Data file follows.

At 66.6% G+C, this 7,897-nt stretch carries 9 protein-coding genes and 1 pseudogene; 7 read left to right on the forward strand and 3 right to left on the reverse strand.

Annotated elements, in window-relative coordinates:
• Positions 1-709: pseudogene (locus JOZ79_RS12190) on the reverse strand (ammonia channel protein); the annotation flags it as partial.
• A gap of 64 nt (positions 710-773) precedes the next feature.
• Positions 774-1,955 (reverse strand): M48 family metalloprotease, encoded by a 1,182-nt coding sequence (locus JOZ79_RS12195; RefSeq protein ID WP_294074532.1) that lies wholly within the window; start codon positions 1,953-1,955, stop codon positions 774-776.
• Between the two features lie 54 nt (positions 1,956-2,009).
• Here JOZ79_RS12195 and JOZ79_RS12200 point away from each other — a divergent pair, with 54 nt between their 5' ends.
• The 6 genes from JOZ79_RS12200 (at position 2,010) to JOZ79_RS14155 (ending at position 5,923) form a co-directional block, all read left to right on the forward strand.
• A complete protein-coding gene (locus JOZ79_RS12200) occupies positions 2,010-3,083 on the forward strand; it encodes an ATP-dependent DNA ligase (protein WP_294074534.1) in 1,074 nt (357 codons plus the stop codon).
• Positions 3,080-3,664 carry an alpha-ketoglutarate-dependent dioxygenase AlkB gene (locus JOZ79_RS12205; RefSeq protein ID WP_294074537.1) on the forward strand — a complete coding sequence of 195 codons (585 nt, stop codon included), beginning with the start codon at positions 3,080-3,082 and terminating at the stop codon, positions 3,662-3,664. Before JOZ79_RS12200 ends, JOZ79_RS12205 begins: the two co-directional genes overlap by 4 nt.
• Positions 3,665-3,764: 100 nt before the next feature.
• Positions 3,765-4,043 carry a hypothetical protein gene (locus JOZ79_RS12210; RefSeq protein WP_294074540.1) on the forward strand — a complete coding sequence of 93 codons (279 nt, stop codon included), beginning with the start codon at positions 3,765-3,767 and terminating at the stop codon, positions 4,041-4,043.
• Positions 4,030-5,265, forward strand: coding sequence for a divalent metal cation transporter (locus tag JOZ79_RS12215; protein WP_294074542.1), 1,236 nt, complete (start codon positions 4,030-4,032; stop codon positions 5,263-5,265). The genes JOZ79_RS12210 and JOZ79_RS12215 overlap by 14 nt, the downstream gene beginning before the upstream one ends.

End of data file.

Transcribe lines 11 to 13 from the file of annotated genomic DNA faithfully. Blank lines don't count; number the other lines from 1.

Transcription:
• Positions 3,665-3,764: 100 nt before the next feature.
• Positions 3,765-4,043 carry a hypothetical protein gene (locus JOZ79_RS12210; RefSeq protein WP_294074540.1) on the forward strand — a complete coding sequence of 93 codons (279 nt, stop codon included), beginning with the start codon at positions 3,765-3,767 and terminating at the stop codon, positions 4,041-4,043.
• Positions 4,030-5,265, forward strand: coding sequence for a divalent metal cation transporter (locus tag JOZ79_RS12215; protein WP_294074542.1), 1,236 nt, complete (start codon positions 4,030-4,032; stop codon positions 5,263-5,265). The genes JOZ79_RS12210 and JOZ79_RS12215 overlap by 14 nt, the downstream gene beginning before the upstream one ends.